Together, we can prevent violence: DVAM 2020
Updated: Oct 1
Disclaimer: The views and opinions expressed in this blog are those of the authors and do not necessarily reflect the official views of Canyon Creek Services.
Written by: Tanisha Barker, Awareness & Prevention Staff CCS
October is Domestic Violence Awareness Month—a month dedicated to raising awareness about a public health crisis that affects 1 in 3 Utah women and 1 in 5 Utah men.
Every day, we at CCS serve survivors of domestic violence and see firsthand the tremendous impact that this violence has on individuals, families and our community. Domestic violence is unfortunately a very prevalent issue in our community. However, domestic violence is also preventable. Here are some answers to a few of the frequently asked questions we are often asked about domestic violence and the work we do at Canyon Creek Services.
What is domestic violence?
Domestic violence is a pattern of behavior where a one person exercises power and control over another person. Abusers use physical, emotional, financial, digital, and/or sexual abuse to control their partner. Anyone can be a victim, regardless of their gender, age, race, nationality, ethnicity, ability, economic class, education level, sexual orientation or religion.
What is the typical abuser like?
Anyone can be a perpetrator of violence. Abusers can even be trusted members of the community.
Why don’t victims of domestic violence just leave their abusers?
Leaving an abusive relationship is statistically the most dangerous time for a survivor. Many victims cannot leave an abusive relationship due to threats of harm, the inability to survive financially, a lack of resources and the desire to keep their family together and safe. Regardless of whether survivors stay or leave their abusive partner, the violence is never their fault.
Is Canyon Creek Services the same as Canyon Creek Women’s Crisis Center or the women’s shelter?
Canyon Creek Services was previously Canyon Creek Women’s Crisis Center however, in July of 2018, we changed our name to more accurately portray the wide variety of services we offer to all survivors of domestic violence and sexual assault and to the community.
From July 1 2019 to July 1 of 2020, CCS served 770 survivors, 28 of these survivors were male, 189 were children, and 165 accessed our emergency shelter. Additional services CCS provides to survivors include individual advocacy, court and medical accompaniment, crisis intervention, safety planning, emotional support, housing services, 24 hour hotline advocacy, mental health services, individual service plans, support groups, information and referrals, and much more. We also provide services to Spanish speaking survivors.
A goal of CCS is to become as well known for our prevention services as we are for the services we provide to survivors. CCS carries out community education, awareness and violence prevention programming in order to achieve our vision of “Communities Free of Domestic Violence and Sexual Assault.” For more information or to get involved, please contact email@example.com.
What can I do to help?
Teach your family about healthy relationships, consent, and healthy emotional coping skills. Model healthy, safe behaviors and help them practice these skills every day.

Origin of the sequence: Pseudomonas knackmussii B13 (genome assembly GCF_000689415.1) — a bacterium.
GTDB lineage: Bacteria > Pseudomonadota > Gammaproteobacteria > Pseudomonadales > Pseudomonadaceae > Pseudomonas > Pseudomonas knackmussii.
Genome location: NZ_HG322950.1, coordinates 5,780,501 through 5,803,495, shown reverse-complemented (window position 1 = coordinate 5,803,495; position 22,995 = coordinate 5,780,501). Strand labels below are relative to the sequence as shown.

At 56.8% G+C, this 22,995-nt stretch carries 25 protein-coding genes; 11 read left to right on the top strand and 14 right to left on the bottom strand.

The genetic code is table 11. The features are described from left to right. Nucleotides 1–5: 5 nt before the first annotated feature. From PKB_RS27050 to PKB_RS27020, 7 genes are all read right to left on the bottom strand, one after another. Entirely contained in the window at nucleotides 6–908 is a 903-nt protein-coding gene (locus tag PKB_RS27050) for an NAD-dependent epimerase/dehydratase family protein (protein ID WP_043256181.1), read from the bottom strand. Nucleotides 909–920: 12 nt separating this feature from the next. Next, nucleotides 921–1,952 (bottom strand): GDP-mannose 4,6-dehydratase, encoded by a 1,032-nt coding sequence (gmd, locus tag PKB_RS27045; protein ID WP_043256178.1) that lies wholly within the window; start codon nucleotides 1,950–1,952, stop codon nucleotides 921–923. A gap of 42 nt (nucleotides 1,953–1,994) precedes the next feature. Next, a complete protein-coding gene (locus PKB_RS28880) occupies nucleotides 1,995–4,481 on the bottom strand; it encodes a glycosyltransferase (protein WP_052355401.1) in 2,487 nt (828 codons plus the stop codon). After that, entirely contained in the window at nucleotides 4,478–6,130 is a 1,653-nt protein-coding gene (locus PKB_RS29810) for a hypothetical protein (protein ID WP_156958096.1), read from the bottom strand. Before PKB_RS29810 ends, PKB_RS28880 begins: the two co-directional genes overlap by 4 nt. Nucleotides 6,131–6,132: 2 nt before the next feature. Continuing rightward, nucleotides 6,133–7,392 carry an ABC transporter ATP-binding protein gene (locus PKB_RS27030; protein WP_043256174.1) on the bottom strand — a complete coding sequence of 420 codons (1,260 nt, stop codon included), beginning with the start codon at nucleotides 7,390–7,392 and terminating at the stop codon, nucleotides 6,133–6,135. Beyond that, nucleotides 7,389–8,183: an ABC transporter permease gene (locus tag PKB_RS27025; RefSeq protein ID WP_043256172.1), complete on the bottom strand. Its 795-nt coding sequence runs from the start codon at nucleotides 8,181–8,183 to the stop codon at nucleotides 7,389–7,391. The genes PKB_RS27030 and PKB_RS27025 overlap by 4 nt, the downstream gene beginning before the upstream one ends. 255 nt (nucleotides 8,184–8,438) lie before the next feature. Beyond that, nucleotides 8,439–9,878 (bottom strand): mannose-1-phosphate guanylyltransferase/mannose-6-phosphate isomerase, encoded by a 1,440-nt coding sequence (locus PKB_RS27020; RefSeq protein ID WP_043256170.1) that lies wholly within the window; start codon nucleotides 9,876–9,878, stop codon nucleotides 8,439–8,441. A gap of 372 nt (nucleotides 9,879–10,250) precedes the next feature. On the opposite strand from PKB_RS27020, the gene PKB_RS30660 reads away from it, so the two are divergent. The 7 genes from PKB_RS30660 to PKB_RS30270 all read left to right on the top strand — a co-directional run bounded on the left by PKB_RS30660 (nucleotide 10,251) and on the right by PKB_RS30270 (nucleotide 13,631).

Contact public officials and encourage them to support community policies and practices in regards to violence prevention.
Believe survivors when they share their story. No one deserves abuse, and they are not at fault for what has happened to them. Listen to and validate their feelings and experiences.
If you know or suspect someone is being abused, reach out to them and ask how you can safely help. Don’t do anything without their consent as it could put them at a greater risk for harm. Refer them to the Canyon Creek Services hotline at 435-233-5732.
If you know or suspect someone is an abuser, don’t condone their actions. Tell them no one deserves to be treated in an abusive manner no matter the situation.
Be an active bystander. Stand up and step in when you suspect abuse may be happening.
Support survivors by making in-kind or financial donations to Canyon Creek Services or contacting us for volunteer opportunities.
In order for us to end domestic violence in our area, we all must unite to do our part to stop violence. This public health crisis usually happens behind closed doors, but it is a public problem that is harming our children, families, friends, and community.
Please join Canyon Creek Services at our events throughout October for Domestic Violence Awareness Month. More information about our events can be found at www.canyoncreekservices.org/dvam
Dine Out to Prevent Violence Food Truck Roundup
October 1st from 5:00 PM - 8:00 PM by The Soda Nerd
2nd Annual CCS Legacy Gala Masquerade: Exploring the Mask
October 9th from 5:30 PM - 8:00 PM; purchase online or in-person tickets here:
Dine Out to Prevent Violence Community Dinner
October 22nd from 5:00 PM - 8:00 PM at Pizza Cart
Domestic Violence Awareness Month Candlelight Vigil
October 29th at 6:00 PM in the Heritage Center, Conference Room 7
If you or someone you know has experienced domestic violence or sexual assault, we are here for you. Contact our hotline to be connected with an advocate via call or text at 435-233-5732.
Canyon Creek Services (CCS) provides free and confidential services for survivors of domestic violence and sexual assault in Iron, Beaver and Garfield counties. Services include emergency shelter, crisis intervention, information and referral, court and medical advocacy, mental health services, housing advocacy, safety planning and more. Help is available via the 24 hour hotline 435-233-5732 (call or text). CCS also provides awareness, education and prevention services in order to achieve our vision of “Communities Free of Domestic Violence and Sexual Assault.” For more information, please contact firstname.lastname@example.org.